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Minding the Generational Gap
This is the second in a series based on social media suggestions for articles related to Human Resources. To be honest, I wasn’t expecting ageism as a topic. But I am glad it was suggested because I have a lot to say.
I am myself in a protected class thanks to the ADEA (Age Discrimination in Employment Act). However, I do not believe I have experienced ageism. I say this because I have always been told I look younger than my age. Although, I suppose it could be ageism in the sense I am not considered mature. So when one thinks about it, ageism is a two-way street. It is not necessarily the standard “older than the hills” discrimination but instead “she’s too young to have the knowledge and experience for this job” discrimination. Considering this, raise your hand if you have ever felt subjected to ageism.
Admittedly, I have ranted about Millennials and the tell-tale traits associated with this generation. Am I ashamed? Absolutely. I have blatantly committed ageism. Now, have I directed ageism at any one person? No. Nevertheless, in the future I must remind myself we all have strengths and weaknesses, including myself. Each generation brings something to the table.
Let’s take a look at how good ole Merriam-Webster defines ageism: prejudice or discrimination on the basis of a person’s age. Prejudice simply means to pre-judge. But let’s dig deeper with the help of Merriam-Webster: prejudice is the preconceived opinion that is not based on reason or actual experience. BAM! This hits home because when you break it down in this manner, I am certain we have all committed prejudice at one (or many) time(s) in our individual lives.
So what happens when opinion not based on experience is directed at you? How does this make you feel? Has this kept you from being promoted or getting a raise or transferring to a job more suited to you? Have you felt your voice at work is not heard due to your age? These are all questions with valid answers. These are questions worth asking yourself, particularly if you are the one committing ageism.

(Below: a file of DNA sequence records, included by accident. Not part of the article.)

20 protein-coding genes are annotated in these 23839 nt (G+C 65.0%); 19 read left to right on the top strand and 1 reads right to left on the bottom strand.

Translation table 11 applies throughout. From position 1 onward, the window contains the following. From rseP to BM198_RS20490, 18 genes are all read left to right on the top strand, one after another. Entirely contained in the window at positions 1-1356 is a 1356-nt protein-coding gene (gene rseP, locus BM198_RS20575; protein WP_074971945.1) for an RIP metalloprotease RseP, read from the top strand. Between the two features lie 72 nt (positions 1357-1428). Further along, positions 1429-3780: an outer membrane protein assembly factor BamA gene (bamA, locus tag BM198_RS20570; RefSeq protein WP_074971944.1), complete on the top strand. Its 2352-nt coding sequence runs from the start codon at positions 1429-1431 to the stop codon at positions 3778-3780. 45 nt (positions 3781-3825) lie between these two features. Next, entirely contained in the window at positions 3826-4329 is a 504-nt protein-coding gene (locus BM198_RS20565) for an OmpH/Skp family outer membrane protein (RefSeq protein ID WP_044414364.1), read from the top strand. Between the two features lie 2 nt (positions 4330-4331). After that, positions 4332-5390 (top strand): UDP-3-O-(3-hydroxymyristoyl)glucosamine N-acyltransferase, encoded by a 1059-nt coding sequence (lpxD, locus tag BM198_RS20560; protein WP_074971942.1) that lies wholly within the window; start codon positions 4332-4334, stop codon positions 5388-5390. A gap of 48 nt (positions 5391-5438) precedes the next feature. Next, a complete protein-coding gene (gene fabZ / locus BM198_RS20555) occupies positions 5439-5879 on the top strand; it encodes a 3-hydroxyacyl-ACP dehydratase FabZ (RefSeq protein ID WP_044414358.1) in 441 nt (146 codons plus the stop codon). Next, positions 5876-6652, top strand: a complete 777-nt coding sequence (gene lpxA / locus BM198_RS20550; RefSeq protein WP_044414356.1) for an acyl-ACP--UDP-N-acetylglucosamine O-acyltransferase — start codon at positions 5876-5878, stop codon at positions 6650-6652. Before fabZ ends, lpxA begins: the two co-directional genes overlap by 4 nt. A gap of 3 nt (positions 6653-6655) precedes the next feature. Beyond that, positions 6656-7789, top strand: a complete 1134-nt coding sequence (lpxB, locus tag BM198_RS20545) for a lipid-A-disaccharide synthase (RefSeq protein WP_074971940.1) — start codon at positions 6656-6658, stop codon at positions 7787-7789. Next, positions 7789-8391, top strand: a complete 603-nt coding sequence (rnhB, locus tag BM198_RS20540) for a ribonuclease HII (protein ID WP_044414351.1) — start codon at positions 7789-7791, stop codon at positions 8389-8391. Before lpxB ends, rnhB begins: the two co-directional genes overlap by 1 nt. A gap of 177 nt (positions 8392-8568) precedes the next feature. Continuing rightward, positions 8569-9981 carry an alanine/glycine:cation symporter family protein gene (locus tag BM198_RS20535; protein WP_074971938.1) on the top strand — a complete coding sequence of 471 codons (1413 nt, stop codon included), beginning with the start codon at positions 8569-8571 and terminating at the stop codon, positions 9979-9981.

I’ve said it a million times: we all deserve to be happy in the workplace. After all, happy workers tend to be more productive and will remain with the organization longer. Our work environment should not cause undue stress. All employees should be held to the same expectations: come to work on time, complete assigned tasks, behave appropriately. We should not be in the habit of pigeon holing individuals based on prejudiced beliefs about age. Remember, we are four—FOUR—generations in the workplace today.
People are working well past age 70: Traditionalists. Baby Boomers follow Traditionalists and both groups have a strong work ethic, company commitment, and do not typically stir the organizational pot. Baby Boomers lived through the free love and revolutionary ideology of the late 1960s and early 1970s. The next generation is Gen X—the children of Baby Boomers—who grew up as latchkey children, developing independence early in life. Millennials then entered the workforce within the last 10 years and have been labeled lazy, needy, and selfish. However, their approach stems from growing up with technology, convenience, and high praise. We have Millennials to thank for the pursuit of work-life balance.
Leaders within organizations must foster inclusion and bridge any communication gaps between generations. Team building exercises aren’t going to lead to magical moments wherein everyone starts relating better. Instead, leading by example should reduce and potentially eliminate ageism. By debunking the myths that individuals within one age group share identical approaches to work, unity develops. After all, aren’t employees ultimately on the same team with the same goal of contributing to the success of the organization? It should never be us against them or every man for his self.